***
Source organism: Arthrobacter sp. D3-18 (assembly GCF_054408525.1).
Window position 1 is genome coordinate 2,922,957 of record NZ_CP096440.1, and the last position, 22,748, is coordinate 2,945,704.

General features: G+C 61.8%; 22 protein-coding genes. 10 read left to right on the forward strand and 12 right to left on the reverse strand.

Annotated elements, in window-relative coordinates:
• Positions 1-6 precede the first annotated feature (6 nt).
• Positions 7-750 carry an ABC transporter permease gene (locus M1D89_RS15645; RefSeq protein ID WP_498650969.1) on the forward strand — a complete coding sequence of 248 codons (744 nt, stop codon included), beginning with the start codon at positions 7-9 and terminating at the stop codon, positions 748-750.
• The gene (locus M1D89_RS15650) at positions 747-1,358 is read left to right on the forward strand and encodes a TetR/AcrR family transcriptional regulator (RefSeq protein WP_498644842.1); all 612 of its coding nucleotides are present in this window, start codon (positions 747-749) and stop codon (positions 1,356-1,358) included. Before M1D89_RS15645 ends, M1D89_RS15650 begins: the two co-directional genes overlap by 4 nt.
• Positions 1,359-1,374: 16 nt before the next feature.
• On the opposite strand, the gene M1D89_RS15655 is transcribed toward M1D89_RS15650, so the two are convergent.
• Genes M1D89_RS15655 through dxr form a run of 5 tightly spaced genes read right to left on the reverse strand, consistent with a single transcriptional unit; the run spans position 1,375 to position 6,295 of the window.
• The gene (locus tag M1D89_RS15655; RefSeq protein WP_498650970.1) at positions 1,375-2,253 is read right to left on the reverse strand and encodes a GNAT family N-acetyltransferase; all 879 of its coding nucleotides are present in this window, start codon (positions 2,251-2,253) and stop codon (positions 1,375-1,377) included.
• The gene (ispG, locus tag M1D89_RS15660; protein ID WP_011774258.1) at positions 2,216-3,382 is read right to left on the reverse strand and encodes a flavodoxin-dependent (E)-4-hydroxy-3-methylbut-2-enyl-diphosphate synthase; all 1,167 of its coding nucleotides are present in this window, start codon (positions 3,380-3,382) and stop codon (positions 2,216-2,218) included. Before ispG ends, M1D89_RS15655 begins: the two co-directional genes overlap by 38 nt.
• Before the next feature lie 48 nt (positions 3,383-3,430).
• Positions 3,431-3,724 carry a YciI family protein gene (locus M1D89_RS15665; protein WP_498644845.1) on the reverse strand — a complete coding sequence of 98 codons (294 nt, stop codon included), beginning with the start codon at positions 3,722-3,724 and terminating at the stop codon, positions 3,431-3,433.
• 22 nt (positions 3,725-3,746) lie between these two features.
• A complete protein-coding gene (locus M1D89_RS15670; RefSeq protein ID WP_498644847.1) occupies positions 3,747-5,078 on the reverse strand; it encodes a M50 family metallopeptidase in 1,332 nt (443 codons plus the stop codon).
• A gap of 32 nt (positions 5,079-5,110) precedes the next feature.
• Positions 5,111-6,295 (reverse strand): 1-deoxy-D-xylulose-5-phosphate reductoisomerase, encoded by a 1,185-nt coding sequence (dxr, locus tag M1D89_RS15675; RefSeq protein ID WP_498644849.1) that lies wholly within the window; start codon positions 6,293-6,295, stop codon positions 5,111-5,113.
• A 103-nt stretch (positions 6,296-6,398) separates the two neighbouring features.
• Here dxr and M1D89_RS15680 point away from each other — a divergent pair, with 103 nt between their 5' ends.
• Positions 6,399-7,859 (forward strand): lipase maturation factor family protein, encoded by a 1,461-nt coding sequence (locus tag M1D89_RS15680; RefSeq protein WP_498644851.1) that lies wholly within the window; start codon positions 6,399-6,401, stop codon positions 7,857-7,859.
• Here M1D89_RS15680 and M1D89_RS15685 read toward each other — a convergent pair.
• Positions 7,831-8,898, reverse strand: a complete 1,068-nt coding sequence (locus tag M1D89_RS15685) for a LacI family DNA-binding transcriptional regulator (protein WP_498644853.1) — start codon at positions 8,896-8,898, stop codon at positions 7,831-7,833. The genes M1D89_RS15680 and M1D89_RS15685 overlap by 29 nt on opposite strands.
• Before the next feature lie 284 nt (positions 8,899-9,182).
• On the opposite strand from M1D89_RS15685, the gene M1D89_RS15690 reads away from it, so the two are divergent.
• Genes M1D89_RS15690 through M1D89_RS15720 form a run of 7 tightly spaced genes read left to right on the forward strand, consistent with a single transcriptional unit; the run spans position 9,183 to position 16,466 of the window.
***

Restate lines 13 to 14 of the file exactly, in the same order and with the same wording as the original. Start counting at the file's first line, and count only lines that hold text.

• Before the next feature lie 48 nt (positions 3,383-3,430).
• Positions 3,431-3,724 carry a YciI family protein gene (locus M1D89_RS15665; protein WP_498644845.1) on the reverse strand — a complete coding sequence of 98 codons (294 nt, stop codon included), beginning with the start codon at positions 3,722-3,724 and terminating at the stop codon, positions 3,431-3,433.